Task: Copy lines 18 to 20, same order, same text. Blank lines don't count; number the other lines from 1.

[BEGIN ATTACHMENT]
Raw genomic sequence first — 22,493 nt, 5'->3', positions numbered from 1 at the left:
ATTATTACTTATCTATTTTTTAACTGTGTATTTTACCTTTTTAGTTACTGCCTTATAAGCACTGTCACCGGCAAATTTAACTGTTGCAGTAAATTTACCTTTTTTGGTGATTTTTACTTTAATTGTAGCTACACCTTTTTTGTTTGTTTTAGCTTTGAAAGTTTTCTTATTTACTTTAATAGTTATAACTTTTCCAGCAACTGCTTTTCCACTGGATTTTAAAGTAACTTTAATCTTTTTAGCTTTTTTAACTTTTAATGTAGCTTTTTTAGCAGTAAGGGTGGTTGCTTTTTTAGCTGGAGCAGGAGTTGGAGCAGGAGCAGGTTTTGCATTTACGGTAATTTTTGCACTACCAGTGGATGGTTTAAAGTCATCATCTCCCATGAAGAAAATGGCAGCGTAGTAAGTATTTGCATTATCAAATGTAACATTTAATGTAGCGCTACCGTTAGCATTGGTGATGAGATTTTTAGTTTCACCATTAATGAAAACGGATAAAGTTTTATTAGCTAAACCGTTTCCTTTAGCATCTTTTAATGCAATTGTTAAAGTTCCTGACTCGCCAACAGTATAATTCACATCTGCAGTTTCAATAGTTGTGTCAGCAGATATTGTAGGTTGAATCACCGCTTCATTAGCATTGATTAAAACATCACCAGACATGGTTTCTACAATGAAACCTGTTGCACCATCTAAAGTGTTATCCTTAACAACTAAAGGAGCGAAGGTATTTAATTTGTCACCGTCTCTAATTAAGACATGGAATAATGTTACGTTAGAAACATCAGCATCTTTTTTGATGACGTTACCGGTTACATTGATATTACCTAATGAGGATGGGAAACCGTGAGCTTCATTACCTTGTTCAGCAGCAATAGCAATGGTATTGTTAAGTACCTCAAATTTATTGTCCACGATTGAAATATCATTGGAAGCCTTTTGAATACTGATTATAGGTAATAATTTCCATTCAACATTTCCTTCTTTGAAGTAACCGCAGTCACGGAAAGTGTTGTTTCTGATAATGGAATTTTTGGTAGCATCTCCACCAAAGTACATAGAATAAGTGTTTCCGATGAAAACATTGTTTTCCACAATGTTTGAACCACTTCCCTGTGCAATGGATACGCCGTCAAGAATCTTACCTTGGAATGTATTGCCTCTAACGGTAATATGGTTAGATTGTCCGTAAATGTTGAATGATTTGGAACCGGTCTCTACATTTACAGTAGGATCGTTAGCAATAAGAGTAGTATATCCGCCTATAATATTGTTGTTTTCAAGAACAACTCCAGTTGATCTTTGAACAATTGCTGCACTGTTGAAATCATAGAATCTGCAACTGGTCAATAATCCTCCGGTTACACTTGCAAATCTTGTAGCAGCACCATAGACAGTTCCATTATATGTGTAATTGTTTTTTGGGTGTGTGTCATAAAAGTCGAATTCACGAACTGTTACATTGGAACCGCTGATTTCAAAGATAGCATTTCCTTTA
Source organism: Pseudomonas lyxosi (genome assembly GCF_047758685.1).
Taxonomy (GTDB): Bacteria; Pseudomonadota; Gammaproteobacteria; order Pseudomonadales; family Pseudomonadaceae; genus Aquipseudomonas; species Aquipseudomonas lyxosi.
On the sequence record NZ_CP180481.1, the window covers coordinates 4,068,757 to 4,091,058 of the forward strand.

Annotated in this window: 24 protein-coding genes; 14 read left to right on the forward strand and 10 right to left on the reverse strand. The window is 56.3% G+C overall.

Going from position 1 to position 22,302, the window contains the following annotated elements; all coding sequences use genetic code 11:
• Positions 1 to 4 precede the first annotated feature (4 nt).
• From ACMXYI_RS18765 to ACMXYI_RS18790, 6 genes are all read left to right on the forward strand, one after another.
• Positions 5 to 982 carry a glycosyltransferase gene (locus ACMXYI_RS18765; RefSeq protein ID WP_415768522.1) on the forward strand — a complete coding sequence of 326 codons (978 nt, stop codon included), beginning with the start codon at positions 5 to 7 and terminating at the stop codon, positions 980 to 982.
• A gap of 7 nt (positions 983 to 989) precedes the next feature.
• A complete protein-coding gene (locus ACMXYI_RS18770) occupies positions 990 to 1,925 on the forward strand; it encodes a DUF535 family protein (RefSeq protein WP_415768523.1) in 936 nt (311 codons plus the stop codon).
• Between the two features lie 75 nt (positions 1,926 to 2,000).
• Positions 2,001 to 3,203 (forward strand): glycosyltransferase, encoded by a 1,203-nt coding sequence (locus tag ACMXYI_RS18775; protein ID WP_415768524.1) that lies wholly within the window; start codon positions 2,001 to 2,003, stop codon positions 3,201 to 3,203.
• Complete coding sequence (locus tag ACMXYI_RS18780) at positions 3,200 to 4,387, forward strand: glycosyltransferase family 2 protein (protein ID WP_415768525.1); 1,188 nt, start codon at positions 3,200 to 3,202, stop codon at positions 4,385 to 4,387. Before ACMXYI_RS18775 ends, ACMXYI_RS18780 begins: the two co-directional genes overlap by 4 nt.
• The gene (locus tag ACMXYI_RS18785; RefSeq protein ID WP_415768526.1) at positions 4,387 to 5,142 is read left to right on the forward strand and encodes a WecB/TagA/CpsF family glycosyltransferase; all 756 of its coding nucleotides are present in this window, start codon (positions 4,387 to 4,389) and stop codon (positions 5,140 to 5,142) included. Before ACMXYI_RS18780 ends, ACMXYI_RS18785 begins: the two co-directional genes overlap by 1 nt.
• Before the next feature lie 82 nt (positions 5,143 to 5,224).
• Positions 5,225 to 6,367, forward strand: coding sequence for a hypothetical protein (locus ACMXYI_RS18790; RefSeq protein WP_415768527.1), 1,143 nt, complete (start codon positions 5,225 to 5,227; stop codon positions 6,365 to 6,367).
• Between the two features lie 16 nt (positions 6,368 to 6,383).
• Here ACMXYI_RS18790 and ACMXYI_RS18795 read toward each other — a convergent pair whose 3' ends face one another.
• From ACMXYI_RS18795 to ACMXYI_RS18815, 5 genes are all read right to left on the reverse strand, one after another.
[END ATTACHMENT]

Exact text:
• Positions 5,225 to 6,367, forward strand: coding sequence for a hypothetical protein (locus ACMXYI_RS18790; RefSeq protein WP_415768527.1), 1,143 nt, complete (start codon positions 5,225 to 5,227; stop codon positions 6,365 to 6,367).
• Between the two features lie 16 nt (positions 6,368 to 6,383).
• Here ACMXYI_RS18790 and ACMXYI_RS18795 read toward each other — a convergent pair whose 3' ends face one another.